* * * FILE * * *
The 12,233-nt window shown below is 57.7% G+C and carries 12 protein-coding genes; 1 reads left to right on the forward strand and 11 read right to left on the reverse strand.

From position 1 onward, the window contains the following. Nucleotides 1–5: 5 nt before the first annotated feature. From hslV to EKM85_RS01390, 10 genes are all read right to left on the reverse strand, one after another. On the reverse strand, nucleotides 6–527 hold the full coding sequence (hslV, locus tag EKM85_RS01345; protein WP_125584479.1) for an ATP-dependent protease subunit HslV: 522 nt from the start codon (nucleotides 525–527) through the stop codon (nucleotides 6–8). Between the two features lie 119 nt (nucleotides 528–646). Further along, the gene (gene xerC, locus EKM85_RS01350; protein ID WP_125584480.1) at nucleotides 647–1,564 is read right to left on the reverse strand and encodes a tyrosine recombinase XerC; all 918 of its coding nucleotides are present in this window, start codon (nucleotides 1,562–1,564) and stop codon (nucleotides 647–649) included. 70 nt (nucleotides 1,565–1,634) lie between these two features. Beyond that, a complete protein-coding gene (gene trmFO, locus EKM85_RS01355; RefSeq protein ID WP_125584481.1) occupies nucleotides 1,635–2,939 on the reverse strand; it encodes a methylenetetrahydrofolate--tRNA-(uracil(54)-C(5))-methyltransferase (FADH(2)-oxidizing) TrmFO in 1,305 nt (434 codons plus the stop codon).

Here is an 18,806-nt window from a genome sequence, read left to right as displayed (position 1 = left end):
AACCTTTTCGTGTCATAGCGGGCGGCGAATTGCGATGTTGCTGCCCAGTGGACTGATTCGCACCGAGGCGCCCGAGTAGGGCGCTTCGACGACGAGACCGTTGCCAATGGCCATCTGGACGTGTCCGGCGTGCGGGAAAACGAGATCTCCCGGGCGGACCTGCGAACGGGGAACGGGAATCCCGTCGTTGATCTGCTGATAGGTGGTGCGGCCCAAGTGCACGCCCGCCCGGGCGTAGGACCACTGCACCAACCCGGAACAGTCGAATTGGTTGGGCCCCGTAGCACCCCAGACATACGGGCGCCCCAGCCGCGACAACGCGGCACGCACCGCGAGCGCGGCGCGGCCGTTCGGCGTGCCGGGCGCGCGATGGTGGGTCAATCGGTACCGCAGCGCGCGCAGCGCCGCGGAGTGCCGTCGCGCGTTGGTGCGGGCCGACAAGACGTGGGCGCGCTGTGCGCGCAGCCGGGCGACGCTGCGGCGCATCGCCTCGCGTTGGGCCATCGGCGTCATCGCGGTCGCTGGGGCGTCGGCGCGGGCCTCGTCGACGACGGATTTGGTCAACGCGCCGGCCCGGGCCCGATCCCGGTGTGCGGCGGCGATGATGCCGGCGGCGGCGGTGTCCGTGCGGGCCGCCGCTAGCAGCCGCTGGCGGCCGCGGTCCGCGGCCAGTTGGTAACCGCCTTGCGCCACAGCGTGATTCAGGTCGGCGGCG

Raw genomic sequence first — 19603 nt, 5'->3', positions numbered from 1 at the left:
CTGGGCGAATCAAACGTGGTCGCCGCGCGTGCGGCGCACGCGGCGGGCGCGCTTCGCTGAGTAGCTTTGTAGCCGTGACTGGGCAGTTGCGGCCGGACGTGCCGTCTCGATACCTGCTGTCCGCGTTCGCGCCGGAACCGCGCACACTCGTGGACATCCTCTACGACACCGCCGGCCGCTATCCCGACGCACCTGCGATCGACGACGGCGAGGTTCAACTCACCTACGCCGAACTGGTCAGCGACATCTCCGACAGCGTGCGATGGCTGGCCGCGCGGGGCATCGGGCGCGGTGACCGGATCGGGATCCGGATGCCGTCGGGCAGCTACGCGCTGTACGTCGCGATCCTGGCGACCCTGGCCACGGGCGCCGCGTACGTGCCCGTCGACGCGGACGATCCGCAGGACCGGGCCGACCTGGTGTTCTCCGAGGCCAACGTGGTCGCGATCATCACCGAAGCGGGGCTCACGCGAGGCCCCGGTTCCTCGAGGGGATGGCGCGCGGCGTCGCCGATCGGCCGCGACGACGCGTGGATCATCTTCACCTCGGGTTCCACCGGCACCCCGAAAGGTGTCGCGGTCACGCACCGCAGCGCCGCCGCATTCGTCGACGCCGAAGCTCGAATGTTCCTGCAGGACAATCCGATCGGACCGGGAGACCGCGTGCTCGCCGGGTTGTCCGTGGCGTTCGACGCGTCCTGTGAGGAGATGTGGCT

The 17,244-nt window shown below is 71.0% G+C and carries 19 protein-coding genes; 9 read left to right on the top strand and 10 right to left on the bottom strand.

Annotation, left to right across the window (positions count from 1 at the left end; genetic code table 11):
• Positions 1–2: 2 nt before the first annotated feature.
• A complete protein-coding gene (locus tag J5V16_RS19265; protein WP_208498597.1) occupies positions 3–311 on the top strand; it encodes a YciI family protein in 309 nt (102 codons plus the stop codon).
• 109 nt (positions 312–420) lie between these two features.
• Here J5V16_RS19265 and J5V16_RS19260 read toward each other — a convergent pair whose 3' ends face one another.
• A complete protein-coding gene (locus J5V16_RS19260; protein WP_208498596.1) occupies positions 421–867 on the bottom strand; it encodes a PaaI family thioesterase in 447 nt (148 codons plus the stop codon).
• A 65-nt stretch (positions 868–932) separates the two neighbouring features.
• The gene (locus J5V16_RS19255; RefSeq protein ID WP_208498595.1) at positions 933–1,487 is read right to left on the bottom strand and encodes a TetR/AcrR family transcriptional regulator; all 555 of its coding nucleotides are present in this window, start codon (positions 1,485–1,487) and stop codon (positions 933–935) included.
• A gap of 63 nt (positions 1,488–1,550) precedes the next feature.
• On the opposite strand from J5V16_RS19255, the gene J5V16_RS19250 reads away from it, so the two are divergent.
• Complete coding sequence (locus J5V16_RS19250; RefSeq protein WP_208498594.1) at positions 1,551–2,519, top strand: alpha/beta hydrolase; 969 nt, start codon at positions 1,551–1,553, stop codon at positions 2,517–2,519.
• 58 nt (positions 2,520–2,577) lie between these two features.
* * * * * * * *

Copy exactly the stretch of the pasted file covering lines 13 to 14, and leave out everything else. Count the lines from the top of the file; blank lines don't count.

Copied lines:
• A complete protein-coding gene (locus J5V16_RS19260; protein WP_208498596.1) occupies positions 421–867 on the bottom strand; it encodes a PaaI family thioesterase in 447 nt (148 codons plus the stop codon).
• A 65-nt stretch (positions 868–932) separates the two neighbouring features.